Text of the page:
Enabling Auditd

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Time
21 hours 25 minutes
Difficulty
Intermediate
CEU/CPE
21
Video Transcription
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>> Hey there, Cybrarians and welcome back to
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the Linux plus course here at Cybrary,
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I'm your instructor Rob Goelz,
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and in today's lesson we're going
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to cover enabling auditd.
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Upon completion of today's lesson,
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you're going to be able to understand the purpose
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and benefit of enabling auditd.
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We're going to talk about the types of
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system events that auditd can log on.
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Then we're going to find out where we can locate
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auditd configuration files and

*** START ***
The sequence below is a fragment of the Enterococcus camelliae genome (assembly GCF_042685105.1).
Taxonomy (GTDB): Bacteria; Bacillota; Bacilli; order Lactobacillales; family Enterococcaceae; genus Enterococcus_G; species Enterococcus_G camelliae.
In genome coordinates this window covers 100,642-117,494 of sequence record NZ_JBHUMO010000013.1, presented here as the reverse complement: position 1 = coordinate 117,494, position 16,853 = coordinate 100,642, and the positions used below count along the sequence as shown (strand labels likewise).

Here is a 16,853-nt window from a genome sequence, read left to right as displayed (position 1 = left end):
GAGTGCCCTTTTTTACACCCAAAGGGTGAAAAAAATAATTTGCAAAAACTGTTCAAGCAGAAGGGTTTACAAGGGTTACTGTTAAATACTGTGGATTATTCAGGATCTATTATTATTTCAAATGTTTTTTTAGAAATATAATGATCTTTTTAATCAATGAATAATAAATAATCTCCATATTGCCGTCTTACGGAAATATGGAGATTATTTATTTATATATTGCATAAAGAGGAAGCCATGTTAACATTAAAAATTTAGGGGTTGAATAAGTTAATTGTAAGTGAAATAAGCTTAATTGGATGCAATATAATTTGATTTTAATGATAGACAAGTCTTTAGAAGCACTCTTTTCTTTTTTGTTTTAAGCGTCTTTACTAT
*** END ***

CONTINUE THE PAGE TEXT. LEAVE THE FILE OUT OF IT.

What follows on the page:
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>> use the auditctl utility.
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>> Linux does a bunch of system logging by default.
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In the lab this is specific to the system itself.
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In fact, the whole next module
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is going to just be about logging.
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Stay tuned for that.
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However, Linux doesn't log everything.
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It doesn't log when a user goes in and changes
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the file or attempts to access
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a file they may not have access to and also
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doesn't log system process calls.
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This is where auditd comes in.
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It provides you with a way
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more thorough security auditing
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system and it allows you to define security rules.
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Now, auditd can be configured to monitor a few things,
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it can monitor and log
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system events such as file and directory access.